With a background in engineering and environmental science, alumnus Paul Schramm had the perfect mix of skills to work on a water quality measurement project that brought new possibilities into the field of limnology.
Vacant properties are often seen as remnants of the housing crisis or vestiges of industries that are no longer as present as they once were in U.S. cities. But graduate student Elsa Noterman sees more in these vacant properties, including current uses and important histories.
A PhD student in the UW-Madison Geography Department, Noterman was recently awarded a Dissertation Completion Fellowship from the Mellon Foundation and American Council of Learned Society (ACLS) for 2018-19 for her dissertation exploring the conflict that arises over use and ownership of spaces in the urban commons.
When PhD candidate Michelle Pizzo joined the Pharmaceutical Sciences program, she didn’t know what, exactly, she would be researching. Since then, she has made advancements in the field of pharmaceutical science and discovered a new direction she is excited to pursue.
Joining the Thorne lab in 2012, Pizzo came on board at a time when a new project was developing. Researchers already believed that the perivascular spaces – the tubular spaces around blood vessels – in the brain could take on waste clearance role, but the Thorne lab wanted to see if those routes could also be used to deliver drugs to the brain, Pizzo said.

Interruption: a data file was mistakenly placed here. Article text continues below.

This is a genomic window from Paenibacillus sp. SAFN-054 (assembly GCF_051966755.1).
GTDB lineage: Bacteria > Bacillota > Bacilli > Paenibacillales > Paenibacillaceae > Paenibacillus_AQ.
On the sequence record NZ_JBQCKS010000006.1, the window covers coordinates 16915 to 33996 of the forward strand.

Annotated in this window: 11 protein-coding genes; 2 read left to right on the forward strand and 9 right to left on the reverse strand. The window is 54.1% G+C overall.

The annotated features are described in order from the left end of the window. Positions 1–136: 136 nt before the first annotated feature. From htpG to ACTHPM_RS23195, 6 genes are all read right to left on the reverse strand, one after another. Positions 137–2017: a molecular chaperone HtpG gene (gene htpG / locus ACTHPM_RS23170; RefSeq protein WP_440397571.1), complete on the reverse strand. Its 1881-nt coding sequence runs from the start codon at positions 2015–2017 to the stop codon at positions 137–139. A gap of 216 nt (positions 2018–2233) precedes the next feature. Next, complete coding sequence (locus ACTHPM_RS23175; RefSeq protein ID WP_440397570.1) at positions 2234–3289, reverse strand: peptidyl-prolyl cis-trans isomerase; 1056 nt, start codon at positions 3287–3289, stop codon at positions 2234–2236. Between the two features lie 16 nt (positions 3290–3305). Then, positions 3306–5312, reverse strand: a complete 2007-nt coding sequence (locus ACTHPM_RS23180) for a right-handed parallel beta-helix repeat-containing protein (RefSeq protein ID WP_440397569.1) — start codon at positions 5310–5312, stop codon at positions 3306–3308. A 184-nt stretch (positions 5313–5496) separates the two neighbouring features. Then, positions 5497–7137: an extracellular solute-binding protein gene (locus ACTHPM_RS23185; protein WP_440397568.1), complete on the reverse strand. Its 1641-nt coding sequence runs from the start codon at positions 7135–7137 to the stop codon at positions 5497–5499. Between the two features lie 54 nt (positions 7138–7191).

The way Reynaldo A. Morales tells it, his research is the story of knowledge, and the peoples who have preserved complex ways of knowing how to communicate with Earth.
A joint PhD candidate in Curriculum and Instruction and the Nelson Institute for Environmental Studies, Morales explores Indigenous knowledge systems, and how their exchange is essential to sustainability around the world.
The idea of riding an autonomous shuttle around campus on the regular seems closer to reality after the Wisconsin Automated Vehicle Proving Grounds shuttle demonstrations last week. But before autonomous vehicles can become mainstream, the people who will commute in them have to be comfortable with the technology.
For graduate student Hannah Silber, that entails closing the gap between an autonomous vehicle’s “brain” and the human one.